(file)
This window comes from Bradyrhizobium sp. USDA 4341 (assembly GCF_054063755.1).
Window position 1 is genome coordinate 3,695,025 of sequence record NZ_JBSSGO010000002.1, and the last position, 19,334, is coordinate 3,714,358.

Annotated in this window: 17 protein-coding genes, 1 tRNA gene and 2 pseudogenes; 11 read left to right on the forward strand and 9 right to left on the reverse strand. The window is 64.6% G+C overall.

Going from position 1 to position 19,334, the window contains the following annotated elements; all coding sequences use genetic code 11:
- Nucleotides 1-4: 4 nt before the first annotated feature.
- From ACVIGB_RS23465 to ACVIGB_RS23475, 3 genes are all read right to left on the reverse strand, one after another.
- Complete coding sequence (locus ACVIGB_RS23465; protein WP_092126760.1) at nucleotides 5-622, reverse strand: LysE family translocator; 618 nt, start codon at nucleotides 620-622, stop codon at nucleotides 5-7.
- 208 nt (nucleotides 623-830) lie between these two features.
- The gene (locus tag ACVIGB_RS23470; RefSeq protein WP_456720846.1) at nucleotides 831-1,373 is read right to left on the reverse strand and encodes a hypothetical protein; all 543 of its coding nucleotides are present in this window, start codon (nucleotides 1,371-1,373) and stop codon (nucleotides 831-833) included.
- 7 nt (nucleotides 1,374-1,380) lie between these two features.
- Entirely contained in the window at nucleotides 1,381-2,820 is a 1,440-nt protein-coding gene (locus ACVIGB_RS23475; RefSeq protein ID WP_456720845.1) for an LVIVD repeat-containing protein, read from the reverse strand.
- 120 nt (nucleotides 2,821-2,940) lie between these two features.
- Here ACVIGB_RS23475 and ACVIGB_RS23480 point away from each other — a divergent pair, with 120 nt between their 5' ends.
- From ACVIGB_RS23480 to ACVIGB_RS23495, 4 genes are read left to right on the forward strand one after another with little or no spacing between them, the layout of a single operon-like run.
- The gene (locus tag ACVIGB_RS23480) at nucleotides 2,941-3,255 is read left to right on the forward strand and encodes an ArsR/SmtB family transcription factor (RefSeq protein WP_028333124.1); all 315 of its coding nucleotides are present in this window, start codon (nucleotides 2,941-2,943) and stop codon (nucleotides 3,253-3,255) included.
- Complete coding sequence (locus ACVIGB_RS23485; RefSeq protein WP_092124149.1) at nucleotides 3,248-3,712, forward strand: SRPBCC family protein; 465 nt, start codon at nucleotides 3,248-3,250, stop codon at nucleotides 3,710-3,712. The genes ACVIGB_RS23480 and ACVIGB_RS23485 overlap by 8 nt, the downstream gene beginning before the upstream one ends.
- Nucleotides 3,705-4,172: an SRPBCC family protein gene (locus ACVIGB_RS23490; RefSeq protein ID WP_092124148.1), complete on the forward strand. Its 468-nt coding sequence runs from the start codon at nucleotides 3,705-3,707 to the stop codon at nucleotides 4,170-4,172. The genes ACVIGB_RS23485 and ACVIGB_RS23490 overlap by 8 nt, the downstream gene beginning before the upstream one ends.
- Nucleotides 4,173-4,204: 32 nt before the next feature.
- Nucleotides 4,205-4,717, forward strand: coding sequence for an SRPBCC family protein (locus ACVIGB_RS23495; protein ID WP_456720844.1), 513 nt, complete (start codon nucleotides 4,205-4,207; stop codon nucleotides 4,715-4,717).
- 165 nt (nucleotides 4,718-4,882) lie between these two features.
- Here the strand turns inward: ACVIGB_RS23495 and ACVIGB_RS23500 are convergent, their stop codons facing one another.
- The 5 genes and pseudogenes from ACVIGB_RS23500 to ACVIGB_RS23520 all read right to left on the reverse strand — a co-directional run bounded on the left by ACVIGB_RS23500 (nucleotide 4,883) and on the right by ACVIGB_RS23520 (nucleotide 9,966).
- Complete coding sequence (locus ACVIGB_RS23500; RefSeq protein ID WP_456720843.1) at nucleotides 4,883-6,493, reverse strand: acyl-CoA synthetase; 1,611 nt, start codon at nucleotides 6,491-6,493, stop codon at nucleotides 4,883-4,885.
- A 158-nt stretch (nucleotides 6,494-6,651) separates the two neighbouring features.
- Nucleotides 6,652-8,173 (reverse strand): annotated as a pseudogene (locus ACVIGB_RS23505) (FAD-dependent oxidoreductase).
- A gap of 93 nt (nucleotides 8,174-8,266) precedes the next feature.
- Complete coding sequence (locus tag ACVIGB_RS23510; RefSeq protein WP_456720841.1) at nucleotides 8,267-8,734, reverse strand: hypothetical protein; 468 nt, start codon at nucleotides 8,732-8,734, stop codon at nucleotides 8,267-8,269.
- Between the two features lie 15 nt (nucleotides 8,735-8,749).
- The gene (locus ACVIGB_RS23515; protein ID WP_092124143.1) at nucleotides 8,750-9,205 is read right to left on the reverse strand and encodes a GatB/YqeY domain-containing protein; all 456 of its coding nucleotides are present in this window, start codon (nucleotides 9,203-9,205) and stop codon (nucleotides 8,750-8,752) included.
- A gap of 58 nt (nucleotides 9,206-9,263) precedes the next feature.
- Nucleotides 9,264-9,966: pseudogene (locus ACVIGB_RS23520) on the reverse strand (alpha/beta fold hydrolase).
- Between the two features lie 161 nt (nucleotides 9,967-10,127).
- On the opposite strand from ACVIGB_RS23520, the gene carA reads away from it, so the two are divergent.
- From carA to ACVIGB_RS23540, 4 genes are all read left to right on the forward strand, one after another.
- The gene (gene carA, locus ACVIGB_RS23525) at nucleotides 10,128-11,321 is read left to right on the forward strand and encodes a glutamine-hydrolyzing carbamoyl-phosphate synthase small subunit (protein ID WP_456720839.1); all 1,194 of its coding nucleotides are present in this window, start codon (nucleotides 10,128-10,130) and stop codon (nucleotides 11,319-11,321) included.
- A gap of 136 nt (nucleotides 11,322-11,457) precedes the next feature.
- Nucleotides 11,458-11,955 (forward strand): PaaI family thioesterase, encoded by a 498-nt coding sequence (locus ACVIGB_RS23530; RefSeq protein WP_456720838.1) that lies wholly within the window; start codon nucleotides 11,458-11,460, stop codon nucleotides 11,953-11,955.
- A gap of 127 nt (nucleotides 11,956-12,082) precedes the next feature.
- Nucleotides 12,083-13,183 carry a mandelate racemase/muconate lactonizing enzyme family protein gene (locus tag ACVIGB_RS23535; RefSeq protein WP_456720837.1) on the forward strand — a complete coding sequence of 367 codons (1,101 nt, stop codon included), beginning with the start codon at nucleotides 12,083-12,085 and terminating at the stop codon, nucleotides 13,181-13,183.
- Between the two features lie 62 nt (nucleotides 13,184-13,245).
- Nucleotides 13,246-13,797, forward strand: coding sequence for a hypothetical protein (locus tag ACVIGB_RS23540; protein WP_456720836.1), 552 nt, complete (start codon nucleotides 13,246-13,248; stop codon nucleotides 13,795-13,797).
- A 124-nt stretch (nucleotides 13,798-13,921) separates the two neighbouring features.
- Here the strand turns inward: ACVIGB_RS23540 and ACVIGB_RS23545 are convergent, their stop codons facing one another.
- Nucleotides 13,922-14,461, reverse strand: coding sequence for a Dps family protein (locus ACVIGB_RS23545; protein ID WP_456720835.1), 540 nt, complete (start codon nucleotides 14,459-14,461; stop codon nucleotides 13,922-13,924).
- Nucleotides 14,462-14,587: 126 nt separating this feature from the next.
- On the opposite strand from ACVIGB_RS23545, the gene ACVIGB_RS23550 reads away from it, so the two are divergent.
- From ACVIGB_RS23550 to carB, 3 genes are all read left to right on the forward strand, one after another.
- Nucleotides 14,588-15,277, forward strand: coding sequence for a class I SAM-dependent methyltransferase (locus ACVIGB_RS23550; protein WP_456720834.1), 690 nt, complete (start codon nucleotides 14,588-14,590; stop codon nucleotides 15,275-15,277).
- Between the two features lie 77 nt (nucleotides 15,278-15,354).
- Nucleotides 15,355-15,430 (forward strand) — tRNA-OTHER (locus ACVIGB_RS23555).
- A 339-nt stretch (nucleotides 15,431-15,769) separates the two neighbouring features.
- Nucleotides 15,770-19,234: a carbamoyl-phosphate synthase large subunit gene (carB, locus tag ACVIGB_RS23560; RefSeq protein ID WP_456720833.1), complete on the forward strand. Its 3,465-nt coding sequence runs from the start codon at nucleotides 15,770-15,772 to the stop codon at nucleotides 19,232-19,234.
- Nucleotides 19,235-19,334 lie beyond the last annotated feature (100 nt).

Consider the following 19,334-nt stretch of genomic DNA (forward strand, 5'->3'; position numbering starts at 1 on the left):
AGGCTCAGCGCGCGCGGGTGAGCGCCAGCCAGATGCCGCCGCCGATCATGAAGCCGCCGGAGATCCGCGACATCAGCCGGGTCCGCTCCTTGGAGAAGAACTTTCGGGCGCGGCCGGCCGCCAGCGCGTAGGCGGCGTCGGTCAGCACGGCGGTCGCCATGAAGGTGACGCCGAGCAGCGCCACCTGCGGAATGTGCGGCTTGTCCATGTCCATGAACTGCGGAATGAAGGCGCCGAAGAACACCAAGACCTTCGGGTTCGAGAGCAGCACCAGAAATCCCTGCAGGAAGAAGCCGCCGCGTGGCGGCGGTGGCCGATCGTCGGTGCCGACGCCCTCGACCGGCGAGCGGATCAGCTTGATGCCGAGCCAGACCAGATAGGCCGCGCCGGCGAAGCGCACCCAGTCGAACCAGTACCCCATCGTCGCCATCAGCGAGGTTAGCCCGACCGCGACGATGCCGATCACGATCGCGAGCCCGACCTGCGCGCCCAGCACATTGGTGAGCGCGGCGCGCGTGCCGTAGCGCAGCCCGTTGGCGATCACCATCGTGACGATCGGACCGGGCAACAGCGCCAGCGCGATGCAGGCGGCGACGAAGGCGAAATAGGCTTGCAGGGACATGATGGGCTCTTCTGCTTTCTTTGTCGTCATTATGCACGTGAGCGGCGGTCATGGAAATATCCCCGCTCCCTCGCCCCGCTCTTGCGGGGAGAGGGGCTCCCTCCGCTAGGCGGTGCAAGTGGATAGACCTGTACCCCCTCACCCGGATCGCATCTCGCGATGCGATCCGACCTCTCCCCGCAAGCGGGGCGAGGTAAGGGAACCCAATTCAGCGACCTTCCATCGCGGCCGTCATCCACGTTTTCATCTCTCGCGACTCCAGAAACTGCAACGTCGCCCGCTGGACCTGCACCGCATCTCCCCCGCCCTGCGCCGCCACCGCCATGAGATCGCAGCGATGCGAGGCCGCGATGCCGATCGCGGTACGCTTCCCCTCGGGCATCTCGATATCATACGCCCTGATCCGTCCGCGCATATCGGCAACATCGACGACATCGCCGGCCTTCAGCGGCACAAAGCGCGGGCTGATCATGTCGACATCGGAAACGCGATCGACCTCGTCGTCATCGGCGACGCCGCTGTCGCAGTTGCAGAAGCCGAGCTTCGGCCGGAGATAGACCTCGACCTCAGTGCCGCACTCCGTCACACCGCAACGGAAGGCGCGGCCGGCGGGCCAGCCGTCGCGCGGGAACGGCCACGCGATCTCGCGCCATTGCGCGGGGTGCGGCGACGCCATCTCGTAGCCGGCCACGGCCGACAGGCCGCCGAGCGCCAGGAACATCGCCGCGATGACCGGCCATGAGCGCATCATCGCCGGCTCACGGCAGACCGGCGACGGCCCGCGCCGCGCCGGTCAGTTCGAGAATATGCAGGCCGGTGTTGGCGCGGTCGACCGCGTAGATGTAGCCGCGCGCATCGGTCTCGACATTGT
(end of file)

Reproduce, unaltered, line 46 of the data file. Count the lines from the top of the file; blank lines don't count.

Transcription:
- On the opposite strand from ACVIGB_RS23545, the gene ACVIGB_RS23550 reads away from it, so the two are divergent.